Worked example 2: Momentum of a cricket ball
A cricket ball of mass \(\text{160}\) \(\text{g}\) is bowled at \(\text{40}\) \(\text{m·s$^{1}$}\) towards a batsman. Calculate the momentum of the cricket ball.
Identify what information is given and what is asked for
The question explicitly gives

the mass of the ball (m = \(\text{160}\) \(\text{g}\) = \(\text{0,16}\) \(\text{kg}\)), and

the velocity of the ball \((\vec{v}\) = \(\text{40}\) \(\text{m·s$^{1}$}\) towards the batsman)
To calculate the momentum we will use
\(\vec{p}=m\vec{v}.\)
Do the calculation
\begin{align*}
\vec{p}& = m\vec{v} \\
& = \left(\text{0,16}\right)\left(40\right) \\
& = \text{6,4}\text{ kg·m·s$^{1}$} \\
& = \text{6,4}\text{ kg·m·s$^{1}$} \text{in the direction of the batsman}
\end{align*}Quote the final answer
The momentum of the cricket ball is \(\text{6,4}\) \(\text{kg·m·s$^{1}$}\) in the direction of the batsman.
Worked example 3: Momentum of the Moon
The centre of the Moon is approximately \(\text{384 400}\) \(\text{km}\) away
from the centre of the Earth and orbits the Earth in \(\text{27,3}\) days. If the Moon has a mass
of \(\text{7,35} \times \text{10}^{\text{22}}\) \(\text{kg}\), what is
the magnitude of its momentum (using the definition given in this chapter) if we assume a circular orbit?
The actual momentum of the Moon is more complex but we do not cover that in this chapter.
Identify what information is given and what is asked for
The question explicitly gives

the mass of the Moon (\(m\) = \(\text{7,35} \times \text{10}^{\text{22}}\) \(\text{kg}\))

the distance to the Moon (\(\text{384 400}\) \(\text{km}\) = \(\text{384 400 000}\) \(\text{m}\) = \(\text{3,844} \times \text{10}^{\text{8}}\) \(\text{m}\))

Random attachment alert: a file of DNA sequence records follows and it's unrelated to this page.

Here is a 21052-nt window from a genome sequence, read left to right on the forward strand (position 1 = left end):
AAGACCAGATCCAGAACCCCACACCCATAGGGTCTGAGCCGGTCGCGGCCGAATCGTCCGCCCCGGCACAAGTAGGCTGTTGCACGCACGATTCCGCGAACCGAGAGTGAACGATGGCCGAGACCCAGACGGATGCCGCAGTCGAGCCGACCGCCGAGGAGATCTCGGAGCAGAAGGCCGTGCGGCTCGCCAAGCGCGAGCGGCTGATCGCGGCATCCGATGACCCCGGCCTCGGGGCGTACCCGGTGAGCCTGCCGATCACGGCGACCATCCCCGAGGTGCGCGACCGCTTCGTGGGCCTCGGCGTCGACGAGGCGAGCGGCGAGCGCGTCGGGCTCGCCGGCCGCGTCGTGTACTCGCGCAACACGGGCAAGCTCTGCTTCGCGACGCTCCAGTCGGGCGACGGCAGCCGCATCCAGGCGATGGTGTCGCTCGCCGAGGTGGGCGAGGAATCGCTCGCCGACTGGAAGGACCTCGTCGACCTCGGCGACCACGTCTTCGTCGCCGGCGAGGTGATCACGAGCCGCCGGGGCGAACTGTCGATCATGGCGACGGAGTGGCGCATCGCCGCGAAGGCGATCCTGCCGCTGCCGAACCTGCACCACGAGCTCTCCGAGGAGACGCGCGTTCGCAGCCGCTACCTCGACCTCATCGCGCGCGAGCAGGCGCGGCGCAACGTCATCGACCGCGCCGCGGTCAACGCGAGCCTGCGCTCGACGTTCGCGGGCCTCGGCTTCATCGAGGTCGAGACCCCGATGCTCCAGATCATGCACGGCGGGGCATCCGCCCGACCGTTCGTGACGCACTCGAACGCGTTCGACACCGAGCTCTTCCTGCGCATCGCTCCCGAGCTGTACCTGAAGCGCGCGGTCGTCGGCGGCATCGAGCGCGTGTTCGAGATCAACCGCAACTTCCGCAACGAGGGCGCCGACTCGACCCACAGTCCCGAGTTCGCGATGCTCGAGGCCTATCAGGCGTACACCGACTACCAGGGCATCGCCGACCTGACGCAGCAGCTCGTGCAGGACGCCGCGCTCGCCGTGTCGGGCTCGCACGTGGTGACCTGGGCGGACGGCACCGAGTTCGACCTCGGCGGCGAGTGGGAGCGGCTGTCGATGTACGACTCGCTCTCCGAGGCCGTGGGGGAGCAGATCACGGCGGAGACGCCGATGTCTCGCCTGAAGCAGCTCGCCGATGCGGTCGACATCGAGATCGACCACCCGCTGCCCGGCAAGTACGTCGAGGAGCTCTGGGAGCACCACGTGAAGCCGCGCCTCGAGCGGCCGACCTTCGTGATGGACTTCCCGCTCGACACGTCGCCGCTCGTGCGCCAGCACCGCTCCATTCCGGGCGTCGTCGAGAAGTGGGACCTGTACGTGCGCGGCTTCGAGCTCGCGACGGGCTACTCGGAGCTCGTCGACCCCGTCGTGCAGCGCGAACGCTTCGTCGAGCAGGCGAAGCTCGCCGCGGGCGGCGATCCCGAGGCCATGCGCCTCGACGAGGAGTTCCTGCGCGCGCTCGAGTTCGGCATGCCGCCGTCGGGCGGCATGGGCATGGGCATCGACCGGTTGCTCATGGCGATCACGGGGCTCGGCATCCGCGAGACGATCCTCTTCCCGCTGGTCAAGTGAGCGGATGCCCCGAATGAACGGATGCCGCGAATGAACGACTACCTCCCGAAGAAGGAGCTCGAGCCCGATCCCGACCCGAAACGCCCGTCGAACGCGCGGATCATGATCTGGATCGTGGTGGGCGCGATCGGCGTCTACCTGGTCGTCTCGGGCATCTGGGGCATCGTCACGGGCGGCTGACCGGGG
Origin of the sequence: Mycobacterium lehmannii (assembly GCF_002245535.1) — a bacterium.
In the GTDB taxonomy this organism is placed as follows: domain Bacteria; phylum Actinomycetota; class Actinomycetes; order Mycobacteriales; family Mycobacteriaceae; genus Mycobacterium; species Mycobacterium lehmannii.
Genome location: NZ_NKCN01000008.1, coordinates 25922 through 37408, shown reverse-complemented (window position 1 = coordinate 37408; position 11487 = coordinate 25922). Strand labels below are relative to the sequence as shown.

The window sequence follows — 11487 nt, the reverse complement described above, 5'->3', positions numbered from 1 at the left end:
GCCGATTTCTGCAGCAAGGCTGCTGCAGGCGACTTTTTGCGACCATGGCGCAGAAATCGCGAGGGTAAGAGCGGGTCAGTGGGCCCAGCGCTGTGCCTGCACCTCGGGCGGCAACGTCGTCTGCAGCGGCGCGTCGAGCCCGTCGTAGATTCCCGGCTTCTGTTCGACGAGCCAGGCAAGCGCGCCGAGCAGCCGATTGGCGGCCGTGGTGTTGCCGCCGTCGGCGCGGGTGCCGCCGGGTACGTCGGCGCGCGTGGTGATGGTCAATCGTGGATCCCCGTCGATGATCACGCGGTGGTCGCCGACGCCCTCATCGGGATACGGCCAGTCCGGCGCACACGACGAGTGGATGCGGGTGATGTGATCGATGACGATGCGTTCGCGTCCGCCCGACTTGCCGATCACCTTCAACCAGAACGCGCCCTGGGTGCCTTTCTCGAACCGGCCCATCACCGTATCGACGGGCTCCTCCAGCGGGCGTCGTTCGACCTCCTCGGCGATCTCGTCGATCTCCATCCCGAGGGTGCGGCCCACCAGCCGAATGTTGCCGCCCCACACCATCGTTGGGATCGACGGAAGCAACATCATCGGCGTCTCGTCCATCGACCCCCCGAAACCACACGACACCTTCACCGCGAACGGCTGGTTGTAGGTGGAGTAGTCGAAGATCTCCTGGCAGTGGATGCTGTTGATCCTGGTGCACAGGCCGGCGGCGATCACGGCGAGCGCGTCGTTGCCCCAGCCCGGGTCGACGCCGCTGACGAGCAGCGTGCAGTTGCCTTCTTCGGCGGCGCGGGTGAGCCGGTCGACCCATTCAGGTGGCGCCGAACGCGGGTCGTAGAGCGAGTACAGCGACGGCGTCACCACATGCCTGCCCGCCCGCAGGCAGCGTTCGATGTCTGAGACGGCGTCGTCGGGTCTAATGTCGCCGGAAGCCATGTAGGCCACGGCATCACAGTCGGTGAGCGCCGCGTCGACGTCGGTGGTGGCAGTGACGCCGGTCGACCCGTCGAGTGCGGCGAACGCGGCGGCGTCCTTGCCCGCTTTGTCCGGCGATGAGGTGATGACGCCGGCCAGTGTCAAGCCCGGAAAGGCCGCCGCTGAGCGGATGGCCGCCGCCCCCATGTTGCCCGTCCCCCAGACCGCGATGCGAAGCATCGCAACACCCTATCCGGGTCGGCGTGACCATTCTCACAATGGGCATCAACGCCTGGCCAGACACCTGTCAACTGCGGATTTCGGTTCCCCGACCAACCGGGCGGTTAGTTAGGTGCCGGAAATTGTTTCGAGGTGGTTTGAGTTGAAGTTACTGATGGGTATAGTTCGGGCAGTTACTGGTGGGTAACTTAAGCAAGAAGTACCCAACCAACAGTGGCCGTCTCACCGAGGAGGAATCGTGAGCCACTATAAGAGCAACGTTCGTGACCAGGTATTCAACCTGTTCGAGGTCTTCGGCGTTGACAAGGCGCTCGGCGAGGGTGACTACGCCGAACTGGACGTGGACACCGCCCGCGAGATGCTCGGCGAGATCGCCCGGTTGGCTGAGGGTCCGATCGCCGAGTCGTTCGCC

the time for one orbit of the Moon (\(\text{27,3} \text{ days} = \text{27,3} \times 24 \times 60 \times 60 = \text{2,36} \times \text{10}^{\text{6}}\text{ s}\))
We are asked to calculate only the magnitude of the momentum of the Moon (i.e. we do not need to specify a direction). In order to do this we require the mass and the magnitude of the velocity of the Moon, since
\(\vec{p}=m\vec{v}.\)
Find the magnitude of the velocity of the Moon
The magnitude of the average velocity is the same as the speed. Therefore:
\(v=\frac{\Delta x}{\Delta t}\)
We are given the time the Moon takes for one orbit but not how far it travels in that time. However, we can work this out from the distance to the Moon and the fact that the Moon has a circular orbit. Using the equation for the circumference, C, of a circle in terms of its radius, we can determine the distance travelled by the Moon in one
orbit:
\begin{align*}
C& = 2\pi r \\
& = 2\pi \left(\text{3,844} \times \text{10}^{\text{8}}\right) \\
& = \text{2,42} \times \text{10}^{\text{9}}\text{ m}
\end{align*}
Combining the distance travelled by the Moon in an orbit and the time
taken by the Moon to complete one orbit, we can determine the
magnitude of the Moon's velocity or speed,
\begin{align*}
v& = \frac{\Delta x}{\Delta t} \\
& = \frac{C}{T} \\
& = \frac{\text{2,42} \times \text{10}^{\text{9}}\text{ m}}{\text{2,36} \times \text{10}^{\text{6}}\text{ s}} \\
& = \text{1,02} \times \text{10}^{\text{3}}\text{ m·s$^{1}$}
\end{align*}
Finally calculate the momentum and quote the answer
The magnitude of the Moon's momentum is:
\begin{align*}
\vec{p}& = m\vec{v} \\
{p}& = m{v} \\
& = \left(\text{7,35} \times \text{10}^{\text{22}}\right)\left(\text{1,02} \times \text{10}^{\text{3}}\right) \\
& = \text{7,50} \times \text{10}^{\text{25}}\text{ kg·m·s$^{1}$}